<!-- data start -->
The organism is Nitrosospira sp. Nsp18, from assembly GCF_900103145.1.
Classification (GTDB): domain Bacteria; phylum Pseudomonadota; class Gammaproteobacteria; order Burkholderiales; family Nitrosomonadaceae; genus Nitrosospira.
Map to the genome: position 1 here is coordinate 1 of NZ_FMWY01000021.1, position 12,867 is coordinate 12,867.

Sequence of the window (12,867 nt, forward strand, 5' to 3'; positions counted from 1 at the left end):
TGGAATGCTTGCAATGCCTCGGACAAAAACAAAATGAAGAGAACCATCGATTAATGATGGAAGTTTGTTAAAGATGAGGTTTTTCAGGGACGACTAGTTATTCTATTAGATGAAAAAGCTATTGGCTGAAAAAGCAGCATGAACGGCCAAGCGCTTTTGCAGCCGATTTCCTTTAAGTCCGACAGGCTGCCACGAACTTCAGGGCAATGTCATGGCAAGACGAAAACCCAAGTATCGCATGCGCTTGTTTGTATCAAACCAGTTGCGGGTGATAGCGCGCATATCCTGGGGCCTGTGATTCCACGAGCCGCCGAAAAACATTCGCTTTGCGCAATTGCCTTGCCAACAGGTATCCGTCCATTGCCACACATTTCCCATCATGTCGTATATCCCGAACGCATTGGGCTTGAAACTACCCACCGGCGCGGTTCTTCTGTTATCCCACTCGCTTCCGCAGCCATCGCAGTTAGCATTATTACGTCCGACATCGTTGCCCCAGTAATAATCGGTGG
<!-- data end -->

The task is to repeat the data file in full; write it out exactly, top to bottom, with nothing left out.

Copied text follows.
The organism is Nitrosospira sp. Nsp18, from assembly GCF_900103145.1.
Classification (GTDB): domain Bacteria; phylum Pseudomonadota; class Gammaproteobacteria; order Burkholderiales; family Nitrosomonadaceae; genus Nitrosospira.
Map to the genome: position 1 here is coordinate 1 of NZ_FMWY01000021.1, position 12,867 is coordinate 12,867.

Sequence of the window (12,867 nt, forward strand, 5' to 3'; positions counted from 1 at the left end):
TGGAATGCTTGCAATGCCTCGGACAAAAACAAAATGAAGAGAACCATCGATTAATGATGGAAGTTTGTTAAAGATGAGGTTTTTCAGGGACGACTAGTTATTCTATTAGATGAAAAAGCTATTGGCTGAAAAAGCAGCATGAACGGCCAAGCGCTTTTGCAGCCGATTTCCTTTAAGTCCGACAGGCTGCCACGAACTTCAGGGCAATGTCATGGCAAGACGAAAACCCAAGTATCGCATGCGCTTGTTTGTATCAAACCAGTTGCGGGTGATAGCGCGCATATCCTGGGGCCTGTGATTCCACGAGCCGCCGAAAAACATTCGCTTTGCGCAATTGCCTTGCCAACAGGTATCCGTCCATTGCCACACATTTCCCATCATGTCGTATATCCCGAACGCATTGGGCTTGAAACTACCCACCGGCGCGGTTCTTCTGTTATCCCACTCGCTTCCGCAGCCATCGCAGTTAGCATTATTACGTCCGACATCGTTGCCCCAGTAATAATCGGTGG